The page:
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Corporate Social Responsibility (CSR) Activities of Swedish Multinational Companies (MNCs) Contributing to Economic and Social Development in the Argentinean Society

A CSR focus on the society in a developing country

Written by Linda Davidsson

Paper category

Master Thesis


Business Administration>General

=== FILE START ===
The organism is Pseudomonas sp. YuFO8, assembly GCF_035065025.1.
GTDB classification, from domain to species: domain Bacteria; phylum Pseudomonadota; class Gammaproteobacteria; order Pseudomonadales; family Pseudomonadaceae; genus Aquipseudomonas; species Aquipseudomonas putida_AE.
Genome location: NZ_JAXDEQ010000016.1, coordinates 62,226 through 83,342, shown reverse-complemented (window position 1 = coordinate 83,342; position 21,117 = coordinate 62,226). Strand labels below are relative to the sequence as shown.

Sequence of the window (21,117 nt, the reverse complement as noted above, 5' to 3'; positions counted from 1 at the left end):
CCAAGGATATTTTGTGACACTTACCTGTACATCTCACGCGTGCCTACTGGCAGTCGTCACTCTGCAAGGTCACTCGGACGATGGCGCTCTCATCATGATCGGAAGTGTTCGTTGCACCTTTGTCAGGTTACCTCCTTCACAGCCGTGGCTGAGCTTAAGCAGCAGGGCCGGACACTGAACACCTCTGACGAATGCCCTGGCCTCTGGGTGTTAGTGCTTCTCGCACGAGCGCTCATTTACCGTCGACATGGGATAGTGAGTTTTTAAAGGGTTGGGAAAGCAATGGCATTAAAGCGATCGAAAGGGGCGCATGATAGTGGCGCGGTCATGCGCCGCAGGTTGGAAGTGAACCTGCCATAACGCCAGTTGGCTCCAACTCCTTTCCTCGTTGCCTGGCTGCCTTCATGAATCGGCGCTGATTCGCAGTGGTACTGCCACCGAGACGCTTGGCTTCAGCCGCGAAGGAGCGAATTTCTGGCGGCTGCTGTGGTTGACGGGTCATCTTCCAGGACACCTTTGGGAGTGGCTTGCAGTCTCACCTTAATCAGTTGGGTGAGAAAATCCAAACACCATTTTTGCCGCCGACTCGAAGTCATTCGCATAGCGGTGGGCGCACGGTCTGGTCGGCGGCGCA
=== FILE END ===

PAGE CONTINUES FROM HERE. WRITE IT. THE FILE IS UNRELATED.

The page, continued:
Master Thesis: What is CSR? The theoretical framework is divided into two parts: 4-What is CSR? And 5- How to apply corporate social responsibility? The theories proposed in these two parts will be used in the subsequent analysis of the research problem. The reason for this theoretical framework is to introduce the concept of CSR to readers first, and then discuss how to use CSR in practice. The first part (What is CSR?) provides readers with information on the evolution of CSR, and discusses the concept of CSR and CSR-related concepts. The first two sections should be read as a tool for understanding the following theories. This chapter continues to use the corporate social responsibility pyramid theory to describe the concept of corporate social responsibility used in this article. After this introduction, I think it is appropriate to focus on one of the basic elements of corporate social responsibility, that is, stakeholders, first of all, the stakeholder group that this article focuses on—society. Finally, the first part of the theoretical framework discusses the company's purpose and responsibilities. These theories are the basis for answering the first research question. 1. According to representatives of Swedish multinational companies operating in Argentina and actively and consciously cooperating with corporate social responsibility; what is a socially responsible company? 4.1 The evolution of CSRH. R. Bowen is considered to be the one who introduced the modern debate on CSR. In 1953, Bowen first proposed the term CSR, suggesting that companies should take into account the goals and values ​​of society (Wartick & Cochran, 1985). However, Mitchell (1989; in Windsor, 2001) actually traced the emergence of the concept of corporate social responsibility back to the 1920s as an ideological movement aimed at legitimizing the power of large companies. Carroll (1989) dates back to an earlier time, claiming that Adam Smith’s 19th-century classic economic model "the invisible hand" is an example of early corporate social responsibility. In short, Smith believes that if a company responds to market demand, society will get what it wants (Carroll, 1989). Since the introduction of the term CSR in the 1950s and later, the concept has gained considerable acceptance and broader meaning (Carroll, 1989). Windsor (2001) believes that corporate social responsibility allows companies to play a role when facing serious social problems. However, the problem is far greater than the company's ability to solve the problem. This became very obvious in the 1960s and 1970s, such as pollution control and equal employment opportunities. 5 How to apply corporate social responsibility? The second part of the theoretical framework introduces the theories that will be used to answer the second and third research questions in the following analysis. 2. What kind of corporate social responsibility activities have been carried out by Swedish multinational companies operating in Argentina and actively and consciously cooperating with corporate social responsibility in order to contribute to the economic and social development of the Argentine society? 3. Swedish multinational companies operate in Argentina and actively and consciously cooperate with corporate social responsibility. What is the motivation for engaging in the corporate social responsibility activities mentioned in the second research question? The second part of the theoretical framework first introduces the practice of corporate social responsibility and a brief overview of CSR international recommendations. After that, the characteristics of different industries and the relationship between these characteristics and corporate social responsibility were discussed. How to apply for corporate social responsibility? Continue to use more specific theories to discuss the degree of participation in corporate social responsibility activities, corporate social responsibility in developing countries, and strategic or charitable contributions to society. The last theory describes the motivation for participating in CSR activities. This chapter ends with a summary model for analysis. 5.1 CSR Practice Banerjee (2001; in Marrewijk, 2003:96) believes that CSR is “too wide and has nothing to do with the organization”. Henderson (2002) confirmed the lack of a solid and complete consensus on the function of CSR as an obstacle to action. The diversity and overlap of terminology make it more complicated for corporate executives to decide and implement CSR. Marrewijk (2003) emphasized that the all-encompassing definition of CSR that academia is striving to agree on must be broadly defined, so it will be too vague and useless in academic debates and commercial implementation. Marrevijk (2003) proposed an alternative; a set of different methods, corresponding to the various environments in which the company operates. He further added that each company should choose the concepts and definitions to use so that the definitions match the company's goals and strategy. Marrewijk (2003:95) believes that attempts to obtain "one solution fits all" CSR definition should be abandoned. One of the difficulties in obtaining a definition that we may reach a consensus on is that the problem of operationally determining the definition means to business executives (Carroll, 1989). Carroll (1989) continued to emphasize that the scale of organizations, product types, profitability and resources, and impact on society are all different, so companies have different ways of practicing CSR. Read Less